Keith Carson Alameda Co Supervisor

COVID-19 Rates Rising In Alameda County, GA, Says Supervisor Keith Carson

In an email to Zennie62Media, Alameda County Supervisor Keith Carson says that COVID-19 cases are on the rise. Here are the upsetting details:

Alameda County is experiencing an increase in COVID-19 cases that threatens to exceed the Spring wave seen earlier this year. Hospitalizations are also on the rise. In early June, cases and hospitalizations were at their lowest levels since April 2020. The daily number of cases averaged as low as 28 per day. As of today daily cases are averaging over 70 per day, with over 100 new cases reported on some recent days. New cases are impacting those communities where vaccination rates are lowest, including in priority neighborhoods that have already been hit hardest by COVID-19.

The latest increases are likely due to reopened activities along with decreasing mask use. The Delta variant is likely having an impact too. While a small number of generally mild cases are reported among vaccinated residents, the vast majority of new cases are in unvaccinated people.

“We expect to see more COVID-19 with reopening, but the rate of this increase is concerning,” said Dr Nicholas Moss, Alameda County Health Officer. “COVID-19 is a serious threat to the health and wellness of unvaccinated residents. If you are still deciding about vaccination, continue to follow COVID safety precautions to keep from catching or spreading the virus, like wearing your mask in indoor public settings and outdoor crowded spaces. If you are experiencing COVID-19 symptoms, please get tested and if you’re positive, stay home until you have completed your isolation.”

Getting COVID-19 can still lead to severe illness, hospitalization, and death for unvaccinated individuals, including youth and young adults. Vaccination is the best protection against severe COVID-19 infection.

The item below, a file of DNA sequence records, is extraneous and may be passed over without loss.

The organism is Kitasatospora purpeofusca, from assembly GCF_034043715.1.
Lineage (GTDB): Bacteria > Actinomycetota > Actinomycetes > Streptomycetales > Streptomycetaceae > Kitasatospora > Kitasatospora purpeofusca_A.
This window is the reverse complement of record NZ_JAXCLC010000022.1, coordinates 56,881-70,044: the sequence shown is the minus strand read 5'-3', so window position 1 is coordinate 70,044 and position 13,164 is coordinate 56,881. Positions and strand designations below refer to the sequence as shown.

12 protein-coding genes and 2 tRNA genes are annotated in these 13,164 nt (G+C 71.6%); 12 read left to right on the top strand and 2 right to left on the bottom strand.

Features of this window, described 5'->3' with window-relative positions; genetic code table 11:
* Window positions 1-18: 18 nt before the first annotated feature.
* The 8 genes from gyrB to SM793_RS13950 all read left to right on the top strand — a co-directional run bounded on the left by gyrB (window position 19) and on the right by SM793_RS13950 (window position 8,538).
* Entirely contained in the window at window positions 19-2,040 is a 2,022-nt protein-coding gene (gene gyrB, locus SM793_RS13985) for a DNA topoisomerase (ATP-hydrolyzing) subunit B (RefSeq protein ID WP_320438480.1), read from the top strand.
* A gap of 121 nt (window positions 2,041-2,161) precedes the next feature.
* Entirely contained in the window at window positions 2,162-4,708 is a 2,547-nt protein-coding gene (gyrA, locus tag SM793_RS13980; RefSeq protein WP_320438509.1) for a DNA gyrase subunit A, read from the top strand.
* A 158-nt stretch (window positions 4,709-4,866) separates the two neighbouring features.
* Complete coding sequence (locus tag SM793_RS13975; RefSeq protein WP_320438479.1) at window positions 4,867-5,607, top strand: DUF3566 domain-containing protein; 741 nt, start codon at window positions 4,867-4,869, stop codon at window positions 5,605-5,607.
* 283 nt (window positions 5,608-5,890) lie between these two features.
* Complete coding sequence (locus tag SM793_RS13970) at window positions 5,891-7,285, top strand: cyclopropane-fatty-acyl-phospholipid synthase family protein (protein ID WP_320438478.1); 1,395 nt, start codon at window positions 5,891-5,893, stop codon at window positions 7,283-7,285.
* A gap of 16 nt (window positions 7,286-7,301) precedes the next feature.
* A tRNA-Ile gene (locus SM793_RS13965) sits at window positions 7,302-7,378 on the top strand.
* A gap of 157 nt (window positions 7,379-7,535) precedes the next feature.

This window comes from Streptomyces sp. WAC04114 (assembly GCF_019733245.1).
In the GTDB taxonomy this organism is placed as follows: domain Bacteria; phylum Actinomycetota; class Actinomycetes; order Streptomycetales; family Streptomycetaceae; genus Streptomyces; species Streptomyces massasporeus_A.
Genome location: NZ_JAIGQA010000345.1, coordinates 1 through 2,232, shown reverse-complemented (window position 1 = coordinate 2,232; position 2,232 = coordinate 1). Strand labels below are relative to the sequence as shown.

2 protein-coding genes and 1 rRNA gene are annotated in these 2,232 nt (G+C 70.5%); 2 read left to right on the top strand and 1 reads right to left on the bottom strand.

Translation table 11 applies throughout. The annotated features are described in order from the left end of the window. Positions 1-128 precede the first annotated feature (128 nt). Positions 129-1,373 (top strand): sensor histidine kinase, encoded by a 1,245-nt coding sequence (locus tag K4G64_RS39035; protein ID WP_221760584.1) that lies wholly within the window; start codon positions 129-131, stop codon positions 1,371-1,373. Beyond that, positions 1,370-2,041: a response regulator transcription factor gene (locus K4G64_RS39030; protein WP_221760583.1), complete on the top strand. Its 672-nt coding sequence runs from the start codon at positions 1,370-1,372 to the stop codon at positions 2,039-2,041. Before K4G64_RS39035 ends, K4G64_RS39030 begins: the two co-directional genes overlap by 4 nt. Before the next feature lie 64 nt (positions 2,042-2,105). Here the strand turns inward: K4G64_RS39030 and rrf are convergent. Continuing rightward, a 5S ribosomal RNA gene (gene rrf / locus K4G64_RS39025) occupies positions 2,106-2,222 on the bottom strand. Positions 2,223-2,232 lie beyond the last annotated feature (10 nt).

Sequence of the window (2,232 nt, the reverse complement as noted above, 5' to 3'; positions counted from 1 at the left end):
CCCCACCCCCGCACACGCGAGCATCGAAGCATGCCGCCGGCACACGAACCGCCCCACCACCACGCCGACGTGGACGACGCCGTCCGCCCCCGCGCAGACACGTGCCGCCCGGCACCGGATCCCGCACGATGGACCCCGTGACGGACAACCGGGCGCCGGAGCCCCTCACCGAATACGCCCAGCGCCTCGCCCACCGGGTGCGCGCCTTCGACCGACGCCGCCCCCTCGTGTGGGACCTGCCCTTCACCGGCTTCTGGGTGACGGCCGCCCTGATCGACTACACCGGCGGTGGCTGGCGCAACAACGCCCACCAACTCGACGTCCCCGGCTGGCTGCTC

“There are many reasons why a person may have chosen not to get vaccinated yet. Many of our residents have experiences with the medical industry that make them pause when considering whether to get vaccinated,” said Kimi Watkins-Tartt, Alameda County Public Health Director. “My message right now to our community: COVID-19 has not gone away and it is still making people very sick. Get vaccinated to protect yourself and your family and friends.”

Alameda County continues to prioritize vaccinating residents in our disproportionally impacted neighborhoods by partnering closely with community organizations on outreach and operating hyperlocal vaccination sites where vaccination rates are lower. The Alameda County Health Care Services Agency issued a $12 million RFP last month to support and expand these efforts which have proven to be more successful at reaching residents where they are.

“Talk to your friends, family members, religious leader, or health care provider today. Ask your questions and get the information you need to make the decision that is right for you. When you are ready, we’ll be ready for you and in your neighborhood,” said Dr. Jocelyn Freeman Garrick, Alameda County’s lead for COVID-19 vaccinations and testing. “Vaccine is free for everyone 12 and up and all currently available vaccines are recommended by medical professionals because they are effective. You don’t need insurance and you won’t be asked for your immigration status.”

RESOURCES:

Vaccination rates by zip code and census tract are available on Alameda County’s data dashboard webpage
COVID-19 vaccine FAQs
Find a vaccination clinic near you: CLICK HERE or call 510-208-4VAX (510-208-4829). Residents can drop by a location near them and don’t need an appointment at County-supported vaccinations Points of Dispensing (PODs) and most pop-ups.

Stay tuned.

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